Here’s my Q&A column from the WSJ this week — and if you have any questions for me, you can tweet them to @danariely with the hashtag #askariely, post a comment on my Ask Ariely Facebook page, or email them to AskAriely@wsj.com.
I’m currently in physical therapy for a knee injury, but I haven’t been improving much lately. The main reason is that I’ve been slacking off with my exercises at home, which my physical therapist says are crucial for the treatment to be effective. I know I could be recovering much faster if I actually followed through with my exercises, but doing them is just miserable. What can I do?
Because physical therapy is often tedious and uncomfortable, the mood to do your exercises will probably not strike you very frequently, if at all. What I would do is add something to the exercises that changes your motivation equation. For example, you could make a rule that your whole family can only watch their favorite TV show after you’ve completed your exercises. This way, the pressure of not wanting to disappoint everyone in your family will add to your motivation; and if you slack off, your family will nag you to get your exercises done. This approach can be thought of as “doing the right thing for the wrong reason”–in this case, doing your physical therapy in order to watch TV and not annoy your family. It is a great way to engineer our motivation to get us to do things that are no fun in themselves.
Recently, I retired on a small income. I have an old friend who visits regularly, and who is very well off. She often stays with me for a week or more, but rarely offers to cover any of the expenses connected with her visit, such as food or gas. She doesn’t take me out to dinner and seldom brings a gift. To make things worse, when we go shopping together she buys expensive things for herself, making the income difference between us even more obvious and painful.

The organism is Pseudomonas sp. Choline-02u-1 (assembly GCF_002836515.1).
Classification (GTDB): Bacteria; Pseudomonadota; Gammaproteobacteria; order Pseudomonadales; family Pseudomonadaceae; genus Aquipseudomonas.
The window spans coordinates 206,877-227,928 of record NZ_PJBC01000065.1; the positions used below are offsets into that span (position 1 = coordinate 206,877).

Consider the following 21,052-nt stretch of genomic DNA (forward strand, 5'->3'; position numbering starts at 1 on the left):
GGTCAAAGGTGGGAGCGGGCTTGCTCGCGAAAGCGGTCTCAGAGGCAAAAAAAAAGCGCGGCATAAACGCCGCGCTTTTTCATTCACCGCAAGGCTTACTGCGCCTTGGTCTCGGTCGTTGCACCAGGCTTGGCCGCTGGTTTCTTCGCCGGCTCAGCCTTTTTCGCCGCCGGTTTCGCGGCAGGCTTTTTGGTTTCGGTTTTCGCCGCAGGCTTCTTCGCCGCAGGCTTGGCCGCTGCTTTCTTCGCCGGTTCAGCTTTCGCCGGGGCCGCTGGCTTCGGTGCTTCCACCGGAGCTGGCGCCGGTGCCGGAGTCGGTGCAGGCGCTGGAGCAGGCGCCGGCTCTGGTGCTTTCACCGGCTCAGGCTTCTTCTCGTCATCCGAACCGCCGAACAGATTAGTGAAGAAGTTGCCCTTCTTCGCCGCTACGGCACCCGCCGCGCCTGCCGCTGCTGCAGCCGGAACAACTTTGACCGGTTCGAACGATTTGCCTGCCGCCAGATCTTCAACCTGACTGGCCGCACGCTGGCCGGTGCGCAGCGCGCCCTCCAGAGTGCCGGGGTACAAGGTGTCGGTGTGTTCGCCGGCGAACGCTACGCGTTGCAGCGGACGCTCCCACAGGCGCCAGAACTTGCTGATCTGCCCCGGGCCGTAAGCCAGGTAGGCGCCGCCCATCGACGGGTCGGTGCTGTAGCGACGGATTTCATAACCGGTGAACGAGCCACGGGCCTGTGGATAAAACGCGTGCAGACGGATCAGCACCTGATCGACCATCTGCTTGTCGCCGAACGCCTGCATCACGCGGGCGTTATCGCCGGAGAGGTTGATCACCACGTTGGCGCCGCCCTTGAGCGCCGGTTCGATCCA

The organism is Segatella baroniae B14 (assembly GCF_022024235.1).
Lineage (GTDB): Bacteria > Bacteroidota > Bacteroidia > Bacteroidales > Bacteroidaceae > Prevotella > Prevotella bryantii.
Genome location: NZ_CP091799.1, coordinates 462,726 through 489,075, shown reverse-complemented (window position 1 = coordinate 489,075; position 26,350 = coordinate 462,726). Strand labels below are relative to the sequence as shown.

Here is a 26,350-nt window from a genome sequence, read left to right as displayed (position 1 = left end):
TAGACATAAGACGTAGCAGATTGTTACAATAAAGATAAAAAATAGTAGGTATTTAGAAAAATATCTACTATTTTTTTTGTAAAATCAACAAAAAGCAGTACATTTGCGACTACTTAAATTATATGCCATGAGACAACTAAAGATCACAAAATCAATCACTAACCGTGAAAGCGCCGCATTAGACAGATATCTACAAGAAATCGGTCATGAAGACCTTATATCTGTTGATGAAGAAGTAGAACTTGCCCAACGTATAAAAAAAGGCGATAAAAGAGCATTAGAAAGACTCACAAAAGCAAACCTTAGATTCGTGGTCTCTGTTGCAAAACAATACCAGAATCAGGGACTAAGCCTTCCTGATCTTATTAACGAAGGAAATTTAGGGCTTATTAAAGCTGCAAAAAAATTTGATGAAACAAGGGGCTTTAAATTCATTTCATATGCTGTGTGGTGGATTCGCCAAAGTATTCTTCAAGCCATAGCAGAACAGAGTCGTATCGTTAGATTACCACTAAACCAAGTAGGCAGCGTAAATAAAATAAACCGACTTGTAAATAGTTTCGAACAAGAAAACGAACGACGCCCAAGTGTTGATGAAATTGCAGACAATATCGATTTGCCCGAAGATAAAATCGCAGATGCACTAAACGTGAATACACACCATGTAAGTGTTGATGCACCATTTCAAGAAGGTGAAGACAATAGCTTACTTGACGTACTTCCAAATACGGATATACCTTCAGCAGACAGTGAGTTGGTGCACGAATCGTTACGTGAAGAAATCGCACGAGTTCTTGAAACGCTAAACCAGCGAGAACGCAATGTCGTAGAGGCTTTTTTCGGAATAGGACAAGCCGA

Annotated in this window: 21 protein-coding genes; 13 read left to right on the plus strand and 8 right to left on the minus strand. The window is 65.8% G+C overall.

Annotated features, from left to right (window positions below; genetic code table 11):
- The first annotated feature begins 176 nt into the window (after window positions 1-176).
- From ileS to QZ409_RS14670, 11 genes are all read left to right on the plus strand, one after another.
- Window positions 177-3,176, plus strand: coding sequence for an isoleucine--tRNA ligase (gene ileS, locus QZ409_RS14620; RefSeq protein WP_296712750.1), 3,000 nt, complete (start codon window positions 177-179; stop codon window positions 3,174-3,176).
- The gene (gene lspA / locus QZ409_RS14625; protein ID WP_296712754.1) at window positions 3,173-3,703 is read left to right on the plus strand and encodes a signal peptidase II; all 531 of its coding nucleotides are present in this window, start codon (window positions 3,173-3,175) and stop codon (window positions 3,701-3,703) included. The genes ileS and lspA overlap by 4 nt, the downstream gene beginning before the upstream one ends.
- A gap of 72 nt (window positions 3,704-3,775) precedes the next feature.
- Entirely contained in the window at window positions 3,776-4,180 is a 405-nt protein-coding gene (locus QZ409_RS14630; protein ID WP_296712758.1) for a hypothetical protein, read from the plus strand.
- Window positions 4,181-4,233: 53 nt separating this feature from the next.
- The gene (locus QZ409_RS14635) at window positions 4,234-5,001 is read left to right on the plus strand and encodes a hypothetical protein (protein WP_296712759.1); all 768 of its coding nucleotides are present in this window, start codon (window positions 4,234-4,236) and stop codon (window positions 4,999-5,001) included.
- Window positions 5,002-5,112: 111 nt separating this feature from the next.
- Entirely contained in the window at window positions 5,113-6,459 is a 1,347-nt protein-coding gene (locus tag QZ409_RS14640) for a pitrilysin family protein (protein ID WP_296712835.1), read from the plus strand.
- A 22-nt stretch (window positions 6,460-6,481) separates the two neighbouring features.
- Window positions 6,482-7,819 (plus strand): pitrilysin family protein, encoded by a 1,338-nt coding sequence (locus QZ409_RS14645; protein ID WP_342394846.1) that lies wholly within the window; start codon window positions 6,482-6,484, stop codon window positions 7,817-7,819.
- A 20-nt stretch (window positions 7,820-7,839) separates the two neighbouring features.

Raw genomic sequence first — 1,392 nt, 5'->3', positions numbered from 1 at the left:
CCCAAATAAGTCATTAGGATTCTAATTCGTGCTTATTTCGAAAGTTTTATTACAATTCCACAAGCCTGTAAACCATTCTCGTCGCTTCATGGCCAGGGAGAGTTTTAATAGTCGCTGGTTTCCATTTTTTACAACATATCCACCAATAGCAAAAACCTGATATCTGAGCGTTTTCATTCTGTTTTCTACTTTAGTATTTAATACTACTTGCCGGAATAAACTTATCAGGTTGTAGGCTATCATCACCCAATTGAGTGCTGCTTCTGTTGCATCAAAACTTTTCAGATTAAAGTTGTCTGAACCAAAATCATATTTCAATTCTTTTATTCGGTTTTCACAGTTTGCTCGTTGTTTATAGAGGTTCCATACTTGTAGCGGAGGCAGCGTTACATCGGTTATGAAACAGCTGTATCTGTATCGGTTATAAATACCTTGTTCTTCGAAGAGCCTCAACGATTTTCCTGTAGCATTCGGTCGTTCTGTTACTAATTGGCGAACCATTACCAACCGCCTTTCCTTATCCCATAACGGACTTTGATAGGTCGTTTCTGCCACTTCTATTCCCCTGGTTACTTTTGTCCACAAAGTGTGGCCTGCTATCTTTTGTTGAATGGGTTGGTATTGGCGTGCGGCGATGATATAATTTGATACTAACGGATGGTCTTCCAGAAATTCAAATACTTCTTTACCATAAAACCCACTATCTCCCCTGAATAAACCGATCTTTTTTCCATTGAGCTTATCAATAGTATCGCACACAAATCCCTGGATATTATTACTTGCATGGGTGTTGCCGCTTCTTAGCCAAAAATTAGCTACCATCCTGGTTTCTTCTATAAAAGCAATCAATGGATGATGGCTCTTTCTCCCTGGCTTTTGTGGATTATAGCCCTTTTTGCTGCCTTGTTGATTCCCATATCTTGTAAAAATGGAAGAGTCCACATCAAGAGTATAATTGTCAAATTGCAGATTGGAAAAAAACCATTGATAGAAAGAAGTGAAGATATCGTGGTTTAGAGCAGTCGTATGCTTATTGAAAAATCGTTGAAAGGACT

I can get over the difference in wealth, but it is hard for me not to care that she doesn’t help out with expenses. How can I suggest that she chip in and still keep her as a good friend?
Since your friend is used to a pattern where you are paying for everything, she probably no longer thinks much about it. In general, we are all very good at taking things for granted. To break this pattern, I would sit with her over a glass of wine and tell her that while you love her visits, since you retired you feel a bit financially stressed. Tell her that you don’t want her to visit less often, but that you would like to alternate who pays for groceries and for going out.
I suggest alternating rather than splitting the bills because splitting requires an ongoing accounting, which is uncomfortable and can put an extra strain on the relationship. With this kind of an arrangement, the expenses won’t necessarily be divided equally, but it will help you avoid awkwardness during each and every transaction. My guess is that your friend will be delighted to share in the expenses, and you’ll wonder why you felt it was so difficult to bring this topic up in the first place.
Summer is here and I am wondering: what is the secret to a good vacation?
The first secret is not to call it a vacation. To vacate a place is to leave it, but the point of taking time off is not just to leave our lives behind. It is to approach something new and different. That’s why I think the British have it right: they call this time a holiday, which is a much more fitting name for an exciting experience. And since the words we use matter to how we think and act, my advice is: plan to have a holiday!
See the original article in the Wall Street Journal here.